- READING: Enjoys reading; is an avid reader; reads
widely; learned to read early; is a self-taught reader; reads more and
better books than age peers; reads above grade level by at least two
years; selects difficult books for reading; enjoys informative books such
as encyclopedias, dictionaries, atlases, and biographies.
- WRITING: Writes the alphabet; writes own name;
writes words, writes sentences; writes letters, stories, poetry, rhymes.
- MEMORY: Has an unusual memory; remembers details;
remembers most details of stories; can retell stories almost verbatim;
remembers what he or she has heard or read without appearing to need much
rote or drill; remembers places, experiences, people, directions; can sing
complete songs from memory, remembering both the melody and the words.
- LEARNING: Learns quickly and efficiently; learns
easily, often without much effort; learns with a minimum of explanation or
- THINKING: Thinks clearly and logically; reasons,
generalizes, deduces, infers; recognizes implied relationships;
comprehends meanings; is able to explain reasons for his or her actions;
applies learning from one situation to others.
- FLEXIBILITY OF THOUGHT: Seeks alternative
solutions to problems; adapts to new surroundings and experiences; enjoys
new situations; can deal with ambiguity.
- ABSTRACT REASONING: Is capable of abstract
thought; needs few or no concrete examples to understand difficult
concepts; likes to think things out; arrives at mathematical relationships
mentally, without visual or concrete stimuli.
- SYMBOLIC THOUGHT: Is capable of symbolic thought;
works readily with symbols such as words and numbers; enjoys codes; is
outstanding in mathematics.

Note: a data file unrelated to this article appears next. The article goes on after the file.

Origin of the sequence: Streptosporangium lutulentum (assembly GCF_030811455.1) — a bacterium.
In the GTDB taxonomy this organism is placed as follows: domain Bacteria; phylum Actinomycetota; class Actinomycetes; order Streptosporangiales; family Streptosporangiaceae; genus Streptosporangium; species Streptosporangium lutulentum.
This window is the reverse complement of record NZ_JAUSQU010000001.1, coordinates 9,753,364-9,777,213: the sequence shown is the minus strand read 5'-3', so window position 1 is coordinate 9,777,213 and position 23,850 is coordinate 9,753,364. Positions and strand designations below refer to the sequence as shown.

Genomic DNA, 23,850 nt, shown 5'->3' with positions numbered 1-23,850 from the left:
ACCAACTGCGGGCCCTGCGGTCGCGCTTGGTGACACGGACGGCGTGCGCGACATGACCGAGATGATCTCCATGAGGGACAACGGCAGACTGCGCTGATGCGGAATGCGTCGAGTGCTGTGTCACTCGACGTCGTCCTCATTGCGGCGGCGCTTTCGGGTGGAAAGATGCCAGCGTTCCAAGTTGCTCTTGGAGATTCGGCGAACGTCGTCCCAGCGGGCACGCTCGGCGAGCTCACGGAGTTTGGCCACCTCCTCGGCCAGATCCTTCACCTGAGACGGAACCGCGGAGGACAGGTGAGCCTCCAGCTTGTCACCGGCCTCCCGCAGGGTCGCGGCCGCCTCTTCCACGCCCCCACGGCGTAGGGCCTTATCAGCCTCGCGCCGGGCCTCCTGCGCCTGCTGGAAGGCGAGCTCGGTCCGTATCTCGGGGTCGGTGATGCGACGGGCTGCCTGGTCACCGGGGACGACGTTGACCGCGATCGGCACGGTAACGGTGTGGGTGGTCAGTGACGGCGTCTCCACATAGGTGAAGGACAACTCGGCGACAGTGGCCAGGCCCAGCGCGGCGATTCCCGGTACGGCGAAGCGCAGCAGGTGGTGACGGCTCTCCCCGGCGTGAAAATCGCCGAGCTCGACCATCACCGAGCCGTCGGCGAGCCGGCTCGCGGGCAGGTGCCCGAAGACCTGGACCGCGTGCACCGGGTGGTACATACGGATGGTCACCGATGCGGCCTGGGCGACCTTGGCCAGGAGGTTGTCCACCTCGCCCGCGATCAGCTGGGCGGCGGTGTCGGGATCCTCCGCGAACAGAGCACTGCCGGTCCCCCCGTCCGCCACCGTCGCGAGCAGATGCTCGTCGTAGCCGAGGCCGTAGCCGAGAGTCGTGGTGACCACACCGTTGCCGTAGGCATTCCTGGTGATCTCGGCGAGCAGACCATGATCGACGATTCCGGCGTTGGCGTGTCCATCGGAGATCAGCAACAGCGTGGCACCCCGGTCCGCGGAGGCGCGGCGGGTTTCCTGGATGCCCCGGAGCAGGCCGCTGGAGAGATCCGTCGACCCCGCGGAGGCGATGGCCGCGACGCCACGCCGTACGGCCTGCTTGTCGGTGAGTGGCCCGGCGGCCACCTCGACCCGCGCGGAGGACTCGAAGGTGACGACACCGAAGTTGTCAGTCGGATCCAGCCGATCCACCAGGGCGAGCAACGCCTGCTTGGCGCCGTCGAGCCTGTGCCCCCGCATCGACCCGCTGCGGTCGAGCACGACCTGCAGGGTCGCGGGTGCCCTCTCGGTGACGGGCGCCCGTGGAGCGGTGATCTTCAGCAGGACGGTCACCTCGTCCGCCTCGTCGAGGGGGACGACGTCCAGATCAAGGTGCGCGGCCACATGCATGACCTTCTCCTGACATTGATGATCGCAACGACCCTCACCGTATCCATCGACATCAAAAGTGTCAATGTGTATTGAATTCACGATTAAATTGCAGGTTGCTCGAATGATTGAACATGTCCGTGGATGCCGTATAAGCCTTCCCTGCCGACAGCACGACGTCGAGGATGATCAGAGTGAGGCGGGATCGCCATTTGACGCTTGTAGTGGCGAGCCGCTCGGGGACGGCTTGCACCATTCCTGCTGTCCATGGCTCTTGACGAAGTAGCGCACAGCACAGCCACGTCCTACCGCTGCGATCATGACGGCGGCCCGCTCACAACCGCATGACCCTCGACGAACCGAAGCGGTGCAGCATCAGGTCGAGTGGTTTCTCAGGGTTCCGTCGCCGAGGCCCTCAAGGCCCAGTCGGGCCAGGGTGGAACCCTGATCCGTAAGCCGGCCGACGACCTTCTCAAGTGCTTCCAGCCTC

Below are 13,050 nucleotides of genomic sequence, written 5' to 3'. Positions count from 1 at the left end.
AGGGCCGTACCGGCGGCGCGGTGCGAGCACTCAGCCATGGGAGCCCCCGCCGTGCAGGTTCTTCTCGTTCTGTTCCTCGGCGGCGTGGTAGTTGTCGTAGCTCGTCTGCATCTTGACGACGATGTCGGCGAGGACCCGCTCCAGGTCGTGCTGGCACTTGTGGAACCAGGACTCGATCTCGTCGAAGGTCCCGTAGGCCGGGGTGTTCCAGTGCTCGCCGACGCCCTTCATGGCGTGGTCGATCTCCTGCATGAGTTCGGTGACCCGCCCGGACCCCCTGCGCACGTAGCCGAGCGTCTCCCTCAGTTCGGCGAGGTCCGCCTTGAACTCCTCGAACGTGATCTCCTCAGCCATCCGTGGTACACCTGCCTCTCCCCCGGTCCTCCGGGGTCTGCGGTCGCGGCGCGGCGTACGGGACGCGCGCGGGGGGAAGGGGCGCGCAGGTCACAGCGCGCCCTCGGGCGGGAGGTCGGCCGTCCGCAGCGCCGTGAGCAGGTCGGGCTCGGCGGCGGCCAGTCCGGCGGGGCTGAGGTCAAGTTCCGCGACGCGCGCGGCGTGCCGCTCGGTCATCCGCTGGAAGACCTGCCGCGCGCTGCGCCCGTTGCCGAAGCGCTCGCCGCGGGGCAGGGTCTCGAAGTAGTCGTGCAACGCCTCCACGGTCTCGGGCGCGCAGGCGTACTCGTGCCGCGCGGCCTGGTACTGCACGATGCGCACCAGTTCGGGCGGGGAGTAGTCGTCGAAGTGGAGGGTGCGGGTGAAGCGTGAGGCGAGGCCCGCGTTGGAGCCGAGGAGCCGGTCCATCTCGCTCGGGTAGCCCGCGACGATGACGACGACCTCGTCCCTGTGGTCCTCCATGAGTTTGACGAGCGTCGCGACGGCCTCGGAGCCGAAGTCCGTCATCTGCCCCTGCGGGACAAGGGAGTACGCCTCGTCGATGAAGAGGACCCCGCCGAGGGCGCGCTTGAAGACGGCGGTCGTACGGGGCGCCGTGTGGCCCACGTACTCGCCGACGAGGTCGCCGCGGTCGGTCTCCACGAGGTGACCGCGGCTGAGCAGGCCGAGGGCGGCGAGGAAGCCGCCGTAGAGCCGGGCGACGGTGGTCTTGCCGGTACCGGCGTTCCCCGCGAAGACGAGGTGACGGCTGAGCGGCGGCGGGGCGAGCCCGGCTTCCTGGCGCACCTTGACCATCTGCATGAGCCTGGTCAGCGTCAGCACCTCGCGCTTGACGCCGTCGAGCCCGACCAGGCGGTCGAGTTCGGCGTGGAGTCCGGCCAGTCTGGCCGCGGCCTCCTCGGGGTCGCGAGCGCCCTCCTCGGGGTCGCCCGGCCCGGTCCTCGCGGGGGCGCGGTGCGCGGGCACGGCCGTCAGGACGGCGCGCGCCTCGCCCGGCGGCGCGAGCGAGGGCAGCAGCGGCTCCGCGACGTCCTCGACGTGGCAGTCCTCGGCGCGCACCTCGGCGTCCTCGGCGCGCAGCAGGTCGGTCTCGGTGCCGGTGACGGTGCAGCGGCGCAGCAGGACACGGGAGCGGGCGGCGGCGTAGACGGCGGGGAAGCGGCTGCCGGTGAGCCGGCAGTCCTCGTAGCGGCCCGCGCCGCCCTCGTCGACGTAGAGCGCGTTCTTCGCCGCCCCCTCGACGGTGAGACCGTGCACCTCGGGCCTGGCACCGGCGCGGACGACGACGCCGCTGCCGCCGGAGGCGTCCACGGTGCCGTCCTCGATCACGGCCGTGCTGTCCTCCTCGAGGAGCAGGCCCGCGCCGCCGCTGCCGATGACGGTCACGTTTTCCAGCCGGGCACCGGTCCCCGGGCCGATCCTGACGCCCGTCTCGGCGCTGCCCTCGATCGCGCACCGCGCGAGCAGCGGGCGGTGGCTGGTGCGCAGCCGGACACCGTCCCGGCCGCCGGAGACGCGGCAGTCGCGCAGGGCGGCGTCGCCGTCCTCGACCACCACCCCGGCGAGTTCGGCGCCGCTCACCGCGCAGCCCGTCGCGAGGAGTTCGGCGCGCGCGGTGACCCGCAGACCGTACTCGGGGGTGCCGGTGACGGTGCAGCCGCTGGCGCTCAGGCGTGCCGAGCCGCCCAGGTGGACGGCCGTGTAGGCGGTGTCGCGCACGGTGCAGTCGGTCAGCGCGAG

- GENERALIZATION – INSIGHT: Recognizes relationships
and draws sound generalizations; sees relationships among apparently
unrelated ideas; has insight into cause and effect; transfers learning to
new situations; looks for similarities and differences in events;
perceives trends in the past and projects them into the future.
- COMPLEXITY: Is interested in complexity; prefers
complex ideas; changes rules of games to increase their complexity; can
consider many factors and facets of situations simultaneously; enjoys and
understands concepts of large scope, such as geologic time, relativity,
origins of man; tries to understand complicated material by separating it
into its respective parts; is interested in problems that are beyond his
or her age experience level, such as religion, politics, sex, and national
- PLANNING AND ORGANIZATION: Plans and organizes
work; shows forethought in solving problems; thinks before acting; applies
scientific research methods to work; thinks about a mechanical problem
before trying to solve it physically; selects or creates efficient
procedures for work or activities.
- CREATIVITY AND IMAGINATION: Is creative,
imaginative; creates new games, stories, toys or revises them; tells